Linkage between Risk Appetite and Strategic Planning. ERM Symposium 2012 By Mary Neumann, CUNA Mutual Group Kailan Shang, Manulife Financial April 2012. Agenda. Research Background Risk Appetite Framework and Strategic Planning Case Studies Risk Appetite and Asset Allocation
ERM Symposium 2012
Mary Neumann, CUNA Mutual Group
Kailan Shang, Manulife Financial
The report “Risk Appetite: Linkage with Strategic Planning” is available online.
Risk Appetite Framework
Risk appetite articulates the level of risk a company is prepared to accept to achieve its strategic objectives.
Enterprise Risk Tolerance
Capital Adequacy (CaR)
Earnings Volatility (EaR)
Credit Rating Target
Risk Appetite for Each Risk Category
Risk Appetite Framework
Understand the constraint and ability to take risk
Understand the risk/reward tradeoff
Increase/decrease equity allocation
IFRS 90% EaR <Budgeted earning
Credit rating A+ or higher
Increase ERM investment
Current risk profile
Hedge rho of VA business
Group solvency: CaR > 160%
Add MVA to pass through investment risk
Increase P&Cmarket share
Liquidity risk limit
Sample risk appetite for each risk category
Interest Rate Risk
A&H Loss ratio and lapse rate exceed risk limit and need mitigation plan
*A&H: Accident and health products
** pricing target ratio may float from 35-90%, depending on mix of business
- Minimum return: Statutory rate to fund statutory reserve
- Enhanced margin: Competitive return to fund liability and a
- Surplus account: Riskier asset allocation to achieve higher return
- Valuation concerns
- Cash flow volatility
- Reinvestment risk
- Credit risk
- Disintermediation risk
- Regulatory and legal constraints
Sometimes, it is hard to consider all the risks together to
understand the risk return tradeoff on an aggregated basis.
Tangent Risk Portfolios under Different Risk Measures
*Negative means short selling, which might be forbidden for some financial institutions. The final decision shall consider all the constraints and suboptimal allocation plan may be used.
CaR and EaR are risk measures that consider all the identified risks including their relationship, both on the asset side and liability side.
They may serve better as risk objective and therefore provide a more appropriate view of risk return trade off.
They also act as constraints for SAA and TAA.
Risk appetite for liquidity risk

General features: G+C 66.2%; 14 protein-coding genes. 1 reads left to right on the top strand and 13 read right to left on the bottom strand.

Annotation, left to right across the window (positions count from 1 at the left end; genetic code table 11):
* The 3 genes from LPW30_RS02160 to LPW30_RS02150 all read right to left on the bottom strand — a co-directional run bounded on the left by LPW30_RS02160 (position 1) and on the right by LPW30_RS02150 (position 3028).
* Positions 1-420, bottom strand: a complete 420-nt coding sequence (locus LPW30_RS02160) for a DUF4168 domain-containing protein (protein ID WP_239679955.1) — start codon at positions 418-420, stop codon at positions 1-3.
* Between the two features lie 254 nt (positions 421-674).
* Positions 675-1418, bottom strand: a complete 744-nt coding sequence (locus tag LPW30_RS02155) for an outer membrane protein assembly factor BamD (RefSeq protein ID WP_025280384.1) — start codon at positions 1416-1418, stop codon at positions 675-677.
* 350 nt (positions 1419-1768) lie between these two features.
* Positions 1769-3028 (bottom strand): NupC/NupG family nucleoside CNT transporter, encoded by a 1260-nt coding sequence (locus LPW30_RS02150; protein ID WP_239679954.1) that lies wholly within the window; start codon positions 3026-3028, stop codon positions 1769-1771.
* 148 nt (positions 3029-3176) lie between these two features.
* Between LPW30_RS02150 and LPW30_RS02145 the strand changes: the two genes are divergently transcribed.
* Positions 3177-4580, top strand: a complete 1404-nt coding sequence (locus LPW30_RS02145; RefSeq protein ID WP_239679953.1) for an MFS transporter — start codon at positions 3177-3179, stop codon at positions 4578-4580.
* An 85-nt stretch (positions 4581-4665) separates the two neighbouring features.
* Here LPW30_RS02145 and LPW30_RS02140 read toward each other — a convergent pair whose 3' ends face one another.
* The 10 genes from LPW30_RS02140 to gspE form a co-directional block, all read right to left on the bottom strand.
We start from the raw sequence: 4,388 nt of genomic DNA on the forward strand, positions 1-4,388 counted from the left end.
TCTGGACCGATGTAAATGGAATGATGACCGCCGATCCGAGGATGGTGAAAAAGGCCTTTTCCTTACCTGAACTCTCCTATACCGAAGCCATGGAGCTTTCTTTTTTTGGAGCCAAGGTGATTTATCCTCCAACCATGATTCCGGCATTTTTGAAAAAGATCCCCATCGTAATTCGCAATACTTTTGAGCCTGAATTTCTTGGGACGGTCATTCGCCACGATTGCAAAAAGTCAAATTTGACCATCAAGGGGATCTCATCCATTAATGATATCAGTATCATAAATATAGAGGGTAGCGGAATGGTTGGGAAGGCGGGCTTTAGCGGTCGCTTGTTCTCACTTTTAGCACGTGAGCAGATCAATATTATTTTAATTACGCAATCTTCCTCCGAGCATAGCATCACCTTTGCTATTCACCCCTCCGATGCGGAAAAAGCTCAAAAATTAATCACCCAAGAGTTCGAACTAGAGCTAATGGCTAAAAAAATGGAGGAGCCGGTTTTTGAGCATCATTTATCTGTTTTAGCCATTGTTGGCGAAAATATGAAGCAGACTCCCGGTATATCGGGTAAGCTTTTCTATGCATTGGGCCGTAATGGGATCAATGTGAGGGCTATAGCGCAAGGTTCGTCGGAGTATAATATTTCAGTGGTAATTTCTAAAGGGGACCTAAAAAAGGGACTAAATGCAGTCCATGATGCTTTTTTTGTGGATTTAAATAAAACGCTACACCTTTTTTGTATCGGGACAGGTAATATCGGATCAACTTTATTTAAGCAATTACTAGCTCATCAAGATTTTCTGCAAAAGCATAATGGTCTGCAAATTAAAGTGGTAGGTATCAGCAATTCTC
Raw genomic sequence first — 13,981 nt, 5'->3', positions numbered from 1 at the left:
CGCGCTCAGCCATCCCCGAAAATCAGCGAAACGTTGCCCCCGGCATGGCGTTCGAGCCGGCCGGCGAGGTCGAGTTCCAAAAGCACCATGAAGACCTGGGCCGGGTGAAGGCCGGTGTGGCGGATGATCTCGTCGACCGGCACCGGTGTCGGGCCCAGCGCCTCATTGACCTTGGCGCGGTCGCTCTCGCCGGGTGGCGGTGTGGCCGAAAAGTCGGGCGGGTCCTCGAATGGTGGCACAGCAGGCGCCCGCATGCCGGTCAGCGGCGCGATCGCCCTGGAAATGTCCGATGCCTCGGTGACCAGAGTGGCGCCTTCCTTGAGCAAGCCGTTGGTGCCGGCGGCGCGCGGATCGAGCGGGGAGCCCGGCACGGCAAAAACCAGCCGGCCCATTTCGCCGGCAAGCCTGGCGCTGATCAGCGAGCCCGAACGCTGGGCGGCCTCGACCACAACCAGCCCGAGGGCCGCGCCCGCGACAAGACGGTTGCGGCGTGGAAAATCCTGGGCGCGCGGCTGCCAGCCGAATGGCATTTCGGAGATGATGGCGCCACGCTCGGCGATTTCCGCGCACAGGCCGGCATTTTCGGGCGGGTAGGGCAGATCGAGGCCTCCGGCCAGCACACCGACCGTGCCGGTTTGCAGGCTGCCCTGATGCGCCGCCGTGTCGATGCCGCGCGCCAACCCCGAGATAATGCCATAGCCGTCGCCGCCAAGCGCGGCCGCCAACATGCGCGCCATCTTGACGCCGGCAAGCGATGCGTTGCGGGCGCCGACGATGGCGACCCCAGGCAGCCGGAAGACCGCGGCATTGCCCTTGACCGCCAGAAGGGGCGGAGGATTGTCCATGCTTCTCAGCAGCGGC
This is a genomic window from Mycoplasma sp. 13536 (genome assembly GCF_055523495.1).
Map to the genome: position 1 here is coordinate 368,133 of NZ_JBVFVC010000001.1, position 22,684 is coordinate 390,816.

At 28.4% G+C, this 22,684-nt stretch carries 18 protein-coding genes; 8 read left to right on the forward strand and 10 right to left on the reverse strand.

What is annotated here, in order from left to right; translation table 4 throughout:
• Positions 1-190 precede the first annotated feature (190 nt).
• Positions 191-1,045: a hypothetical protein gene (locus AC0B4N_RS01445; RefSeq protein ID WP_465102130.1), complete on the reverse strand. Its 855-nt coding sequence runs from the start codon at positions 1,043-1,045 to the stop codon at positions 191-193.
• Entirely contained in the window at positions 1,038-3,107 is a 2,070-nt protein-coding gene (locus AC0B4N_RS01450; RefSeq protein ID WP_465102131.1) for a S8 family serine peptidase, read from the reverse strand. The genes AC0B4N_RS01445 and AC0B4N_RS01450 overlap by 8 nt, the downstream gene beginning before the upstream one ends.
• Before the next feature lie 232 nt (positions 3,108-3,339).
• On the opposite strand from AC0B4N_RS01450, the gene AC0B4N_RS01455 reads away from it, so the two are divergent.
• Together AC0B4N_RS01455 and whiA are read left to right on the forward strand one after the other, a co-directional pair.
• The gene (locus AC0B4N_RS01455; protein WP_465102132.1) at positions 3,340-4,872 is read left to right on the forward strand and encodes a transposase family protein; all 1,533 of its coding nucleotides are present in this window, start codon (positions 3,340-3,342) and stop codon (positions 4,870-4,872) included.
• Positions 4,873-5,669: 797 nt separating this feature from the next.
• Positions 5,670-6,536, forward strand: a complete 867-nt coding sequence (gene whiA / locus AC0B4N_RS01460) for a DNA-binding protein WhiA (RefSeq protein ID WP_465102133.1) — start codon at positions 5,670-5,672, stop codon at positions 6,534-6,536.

Company ABC needs to maintain a liquidity level to meet payment requirement for a 1-in -200-year event for a continuing period of three months.
Tier 1:Highly liquid, like cash and government bonds.
Tier 2: Liquid, like bond coupons and redemption, equity dividends, rental income.
Tier 3: Not liquid, with big market impact and significant liquidity cost.
Required Liquidity (1st Case)
Required liquidity ($77 million) < available liquidity ($105 million)
Switch some liquid low-yield assets to less liquid high-yield assets.
Required Liquidity (2nd Case)
Insurance companies normally prepare new business budgets of certain return or value measures each year.
Clients, shareholders, employees and regulators are also interested in understanding the amount of risk the company will take in the future.
Risk adjusted return: RAROC
Risk adjusted value: MCEV
New Business Plan
2012 New Business Plan
- New business mix projection for 2012
- Total premium target of 2012 for each business unit
2011 Reinsurer ABC Business Mix (USD million)
Return and Required Capital as of Dec. 31, 2011 (USD million)
Where PV stands for present value
PV (underwriting profit) = PV (premium) – PV (claims) – PV(acquisition costs) – PV (other expenses)
Required capital is the required economic capital
t: effective corporate tax rate
2012 New Business Plan (USD Million)
2011 RAROC for Each Business Unit
Allocate more capital to business unit A, B, and C to fund profitable growth
EVAinv = extra investment income over SAA – D cost of capital
EVAbus = MCEV of new business + expected return on replicating portfolio + experience G/L – cost of capital
EVAALM = return on SAA – return on replicating portfolio
Asset Portfolio – SAA (USD Million)
Liability Portfolio (USD Million)
MVL = 160 Duration = 15
Cost of Capital Rate: 4%
Active Asset Management
An expectation of the bond yield curve flattening.
A $10 million short-term bond is sold for long-term bond investment.
EVA for ALM
DMVL (replicating portfolio) = MVL ×(1/3)%×15 = $8 Million
EVAALM = return on SAA – return on replicating portfolio = 15 – 8 = $7 million
EVA for Business
EVAbus = MCEV of new business 
+ expected return on replicating portfolio [(4%) × (160)]
+ experience G/L 
– cost of capital [1.6] = $14.8 Million